If you look at college enrollments, almost all the top public schools enroll a large proportion of students from well-off families. At Michigan, for example, more students (16.9 percent) report a family income of over $250,000 than under $50,000 (15.6 percent). That’s why the Education Trust calls these schools  “Engines of Inequality.”

But at UIC, that number is nowhere near as high. Only about a third of our students come from families making over $60,000, and many of our students are from immigrant families, live at home, hold full- or part-time jobs, and even have children of their own.

What this means is that we characteristically enroll students whose preparation, as reflected in their ACT scores, isn’t as good as the students at places like Urbana-Champaign. (Family income is a very good predictor of ACT scores.) And we have some real problems with retention (family income is a good predictor of retention, as well).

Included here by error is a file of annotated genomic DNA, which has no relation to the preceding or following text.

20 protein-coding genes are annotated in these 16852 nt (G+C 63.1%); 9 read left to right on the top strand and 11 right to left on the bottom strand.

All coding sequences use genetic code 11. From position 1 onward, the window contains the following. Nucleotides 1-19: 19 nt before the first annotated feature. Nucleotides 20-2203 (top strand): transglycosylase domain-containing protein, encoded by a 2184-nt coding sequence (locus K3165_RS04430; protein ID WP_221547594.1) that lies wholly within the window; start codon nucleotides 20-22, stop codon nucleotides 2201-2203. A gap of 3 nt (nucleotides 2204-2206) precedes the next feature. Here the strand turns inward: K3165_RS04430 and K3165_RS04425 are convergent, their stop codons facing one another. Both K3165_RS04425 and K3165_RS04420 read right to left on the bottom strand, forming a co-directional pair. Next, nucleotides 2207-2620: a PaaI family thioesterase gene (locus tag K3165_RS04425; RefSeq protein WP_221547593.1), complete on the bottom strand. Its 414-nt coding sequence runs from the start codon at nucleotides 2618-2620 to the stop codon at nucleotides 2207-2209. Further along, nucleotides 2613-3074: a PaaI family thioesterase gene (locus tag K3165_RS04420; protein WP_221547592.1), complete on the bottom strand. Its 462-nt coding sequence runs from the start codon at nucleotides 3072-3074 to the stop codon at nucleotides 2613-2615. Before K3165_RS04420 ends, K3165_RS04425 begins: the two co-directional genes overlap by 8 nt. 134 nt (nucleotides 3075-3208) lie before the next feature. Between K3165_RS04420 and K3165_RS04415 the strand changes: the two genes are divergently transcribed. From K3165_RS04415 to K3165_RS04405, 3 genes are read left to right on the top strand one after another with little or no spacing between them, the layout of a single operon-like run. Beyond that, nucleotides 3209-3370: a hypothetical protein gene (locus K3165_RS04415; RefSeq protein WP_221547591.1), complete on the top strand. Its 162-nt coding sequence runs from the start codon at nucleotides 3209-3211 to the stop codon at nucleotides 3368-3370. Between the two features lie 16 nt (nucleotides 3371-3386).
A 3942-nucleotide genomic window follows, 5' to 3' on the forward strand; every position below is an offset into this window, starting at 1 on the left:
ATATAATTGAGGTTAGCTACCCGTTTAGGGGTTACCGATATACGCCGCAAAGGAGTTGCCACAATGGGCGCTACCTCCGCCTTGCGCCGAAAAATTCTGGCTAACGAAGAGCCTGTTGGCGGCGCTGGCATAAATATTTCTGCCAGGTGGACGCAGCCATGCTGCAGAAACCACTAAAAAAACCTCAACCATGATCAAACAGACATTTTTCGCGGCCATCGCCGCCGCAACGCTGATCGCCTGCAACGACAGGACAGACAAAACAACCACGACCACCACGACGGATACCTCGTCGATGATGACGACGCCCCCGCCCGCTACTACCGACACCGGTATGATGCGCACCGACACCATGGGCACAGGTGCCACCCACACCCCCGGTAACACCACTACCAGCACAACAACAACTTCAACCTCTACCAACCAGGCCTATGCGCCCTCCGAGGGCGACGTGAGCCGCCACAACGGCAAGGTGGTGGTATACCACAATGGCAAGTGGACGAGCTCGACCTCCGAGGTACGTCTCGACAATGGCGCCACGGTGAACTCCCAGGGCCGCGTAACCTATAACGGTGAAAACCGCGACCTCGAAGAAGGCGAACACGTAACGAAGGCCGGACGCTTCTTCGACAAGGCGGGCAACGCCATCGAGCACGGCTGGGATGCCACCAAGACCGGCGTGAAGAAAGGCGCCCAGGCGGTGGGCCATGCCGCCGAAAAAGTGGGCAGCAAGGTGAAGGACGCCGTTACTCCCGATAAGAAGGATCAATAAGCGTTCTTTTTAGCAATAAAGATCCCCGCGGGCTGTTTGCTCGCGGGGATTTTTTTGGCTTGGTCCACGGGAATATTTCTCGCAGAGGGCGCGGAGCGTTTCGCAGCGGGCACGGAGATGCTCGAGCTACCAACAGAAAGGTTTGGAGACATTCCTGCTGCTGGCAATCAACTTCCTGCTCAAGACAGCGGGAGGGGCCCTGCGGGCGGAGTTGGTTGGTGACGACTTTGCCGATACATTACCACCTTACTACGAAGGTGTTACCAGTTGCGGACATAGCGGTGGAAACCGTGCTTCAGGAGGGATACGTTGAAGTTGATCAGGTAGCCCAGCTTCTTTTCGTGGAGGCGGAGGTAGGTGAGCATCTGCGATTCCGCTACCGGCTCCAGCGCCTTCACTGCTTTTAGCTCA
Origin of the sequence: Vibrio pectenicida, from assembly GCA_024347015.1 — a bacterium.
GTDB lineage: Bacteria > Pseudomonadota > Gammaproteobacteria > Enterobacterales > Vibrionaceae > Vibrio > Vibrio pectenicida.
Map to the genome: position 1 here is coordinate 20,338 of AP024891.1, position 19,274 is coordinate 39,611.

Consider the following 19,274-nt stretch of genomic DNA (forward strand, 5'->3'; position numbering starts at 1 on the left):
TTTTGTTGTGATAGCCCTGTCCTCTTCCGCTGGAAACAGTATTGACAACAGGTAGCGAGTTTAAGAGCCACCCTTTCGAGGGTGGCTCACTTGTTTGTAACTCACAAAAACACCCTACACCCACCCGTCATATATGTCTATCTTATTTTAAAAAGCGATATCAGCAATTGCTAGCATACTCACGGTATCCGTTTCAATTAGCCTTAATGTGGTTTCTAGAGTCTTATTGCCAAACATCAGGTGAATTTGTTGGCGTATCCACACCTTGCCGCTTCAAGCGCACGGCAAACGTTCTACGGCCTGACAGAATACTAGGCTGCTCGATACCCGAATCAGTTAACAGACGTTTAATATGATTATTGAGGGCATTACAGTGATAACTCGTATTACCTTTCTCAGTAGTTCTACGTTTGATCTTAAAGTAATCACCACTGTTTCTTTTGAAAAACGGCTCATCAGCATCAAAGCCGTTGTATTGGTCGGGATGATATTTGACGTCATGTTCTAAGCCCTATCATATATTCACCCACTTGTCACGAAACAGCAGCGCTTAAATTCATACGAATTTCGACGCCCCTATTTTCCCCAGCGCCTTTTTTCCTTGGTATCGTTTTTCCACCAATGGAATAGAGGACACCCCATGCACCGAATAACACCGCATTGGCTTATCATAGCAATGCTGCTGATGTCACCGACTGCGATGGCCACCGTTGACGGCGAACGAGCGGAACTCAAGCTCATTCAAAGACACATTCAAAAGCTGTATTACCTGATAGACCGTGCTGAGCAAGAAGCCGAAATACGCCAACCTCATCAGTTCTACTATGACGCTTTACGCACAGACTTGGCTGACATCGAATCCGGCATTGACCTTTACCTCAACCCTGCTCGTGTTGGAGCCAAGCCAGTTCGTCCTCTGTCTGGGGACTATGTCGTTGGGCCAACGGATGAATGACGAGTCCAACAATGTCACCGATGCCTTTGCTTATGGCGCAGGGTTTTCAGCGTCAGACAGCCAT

But the UIC faculty and the UIC administration are completely united on the fact that we don’t think that the way to solve these problems is by getting “stronger” (which is to say, richer) students. In fact, when we put together a “Strategic Thinking Report” back in 2005, we explicitly said we’re not looking to recruit “better” students; we want to do a better job of educating the students we have.

The UIC faculty is committed to that mission. And the whole point of the strike is to help us fulfill it.

Start with the retention problem. The biggest falling off is between the first and second years of college, so our administration is (rightly) concerned with the first year experience. What courses do first year students take? Who teaches those courses?